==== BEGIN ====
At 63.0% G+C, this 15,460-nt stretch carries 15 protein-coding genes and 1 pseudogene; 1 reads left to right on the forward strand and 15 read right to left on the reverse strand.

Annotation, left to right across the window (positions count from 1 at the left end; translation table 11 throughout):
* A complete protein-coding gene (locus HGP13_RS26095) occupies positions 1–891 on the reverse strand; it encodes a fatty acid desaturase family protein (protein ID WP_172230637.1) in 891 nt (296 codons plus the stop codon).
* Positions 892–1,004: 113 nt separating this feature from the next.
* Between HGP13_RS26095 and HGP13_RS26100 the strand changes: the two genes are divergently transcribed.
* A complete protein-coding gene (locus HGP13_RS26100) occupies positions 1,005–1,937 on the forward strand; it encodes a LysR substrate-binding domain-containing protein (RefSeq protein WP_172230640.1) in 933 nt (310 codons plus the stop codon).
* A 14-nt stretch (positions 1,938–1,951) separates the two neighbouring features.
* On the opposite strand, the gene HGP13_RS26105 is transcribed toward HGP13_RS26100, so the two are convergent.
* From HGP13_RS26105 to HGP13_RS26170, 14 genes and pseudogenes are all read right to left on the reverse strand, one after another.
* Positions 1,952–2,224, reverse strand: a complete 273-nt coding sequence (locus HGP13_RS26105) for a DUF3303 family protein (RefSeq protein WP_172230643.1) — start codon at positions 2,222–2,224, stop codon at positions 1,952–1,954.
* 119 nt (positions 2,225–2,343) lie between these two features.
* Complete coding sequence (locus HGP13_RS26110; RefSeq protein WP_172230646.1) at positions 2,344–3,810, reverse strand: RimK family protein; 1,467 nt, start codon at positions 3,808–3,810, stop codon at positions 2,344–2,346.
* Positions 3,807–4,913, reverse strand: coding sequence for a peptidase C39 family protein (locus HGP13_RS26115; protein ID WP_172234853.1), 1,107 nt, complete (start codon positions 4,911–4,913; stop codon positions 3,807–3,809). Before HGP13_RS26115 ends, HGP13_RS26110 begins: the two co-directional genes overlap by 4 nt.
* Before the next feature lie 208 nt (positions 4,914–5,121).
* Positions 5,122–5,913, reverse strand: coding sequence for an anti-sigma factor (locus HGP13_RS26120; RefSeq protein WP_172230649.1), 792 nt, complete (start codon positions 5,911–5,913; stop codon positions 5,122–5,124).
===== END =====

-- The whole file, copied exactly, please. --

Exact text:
At 63.0% G+C, this 15,460-nt stretch carries 15 protein-coding genes and 1 pseudogene; 1 reads left to right on the forward strand and 15 read right to left on the reverse strand.

Annotation, left to right across the window (positions count from 1 at the left end; translation table 11 throughout):
* A complete protein-coding gene (locus HGP13_RS26095) occupies positions 1–891 on the reverse strand; it encodes a fatty acid desaturase family protein (protein ID WP_172230637.1) in 891 nt (296 codons plus the stop codon).
* Positions 892–1,004: 113 nt separating this feature from the next.
* Between HGP13_RS26095 and HGP13_RS26100 the strand changes: the two genes are divergently transcribed.
* A complete protein-coding gene (locus HGP13_RS26100) occupies positions 1,005–1,937 on the forward strand; it encodes a LysR substrate-binding domain-containing protein (RefSeq protein WP_172230640.1) in 933 nt (310 codons plus the stop codon).
* A 14-nt stretch (positions 1,938–1,951) separates the two neighbouring features.
* On the opposite strand, the gene HGP13_RS26105 is transcribed toward HGP13_RS26100, so the two are convergent.
* From HGP13_RS26105 to HGP13_RS26170, 14 genes and pseudogenes are all read right to left on the reverse strand, one after another.
* Positions 1,952–2,224, reverse strand: a complete 273-nt coding sequence (locus HGP13_RS26105) for a DUF3303 family protein (RefSeq protein WP_172230643.1) — start codon at positions 2,222–2,224, stop codon at positions 1,952–1,954.
* 119 nt (positions 2,225–2,343) lie between these two features.
* Complete coding sequence (locus HGP13_RS26110; RefSeq protein WP_172230646.1) at positions 2,344–3,810, reverse strand: RimK family protein; 1,467 nt, start codon at positions 3,808–3,810, stop codon at positions 2,344–2,346.
* Positions 3,807–4,913, reverse strand: coding sequence for a peptidase C39 family protein (locus HGP13_RS26115; protein ID WP_172234853.1), 1,107 nt, complete (start codon positions 4,911–4,913; stop codon positions 3,807–3,809). Before HGP13_RS26115 ends, HGP13_RS26110 begins: the two co-directional genes overlap by 4 nt.
* Before the next feature lie 208 nt (positions 4,914–5,121).
* Positions 5,122–5,913, reverse strand: coding sequence for an anti-sigma factor (locus HGP13_RS26120; RefSeq protein WP_172230649.1), 792 nt, complete (start codon positions 5,911–5,913; stop codon positions 5,122–5,124).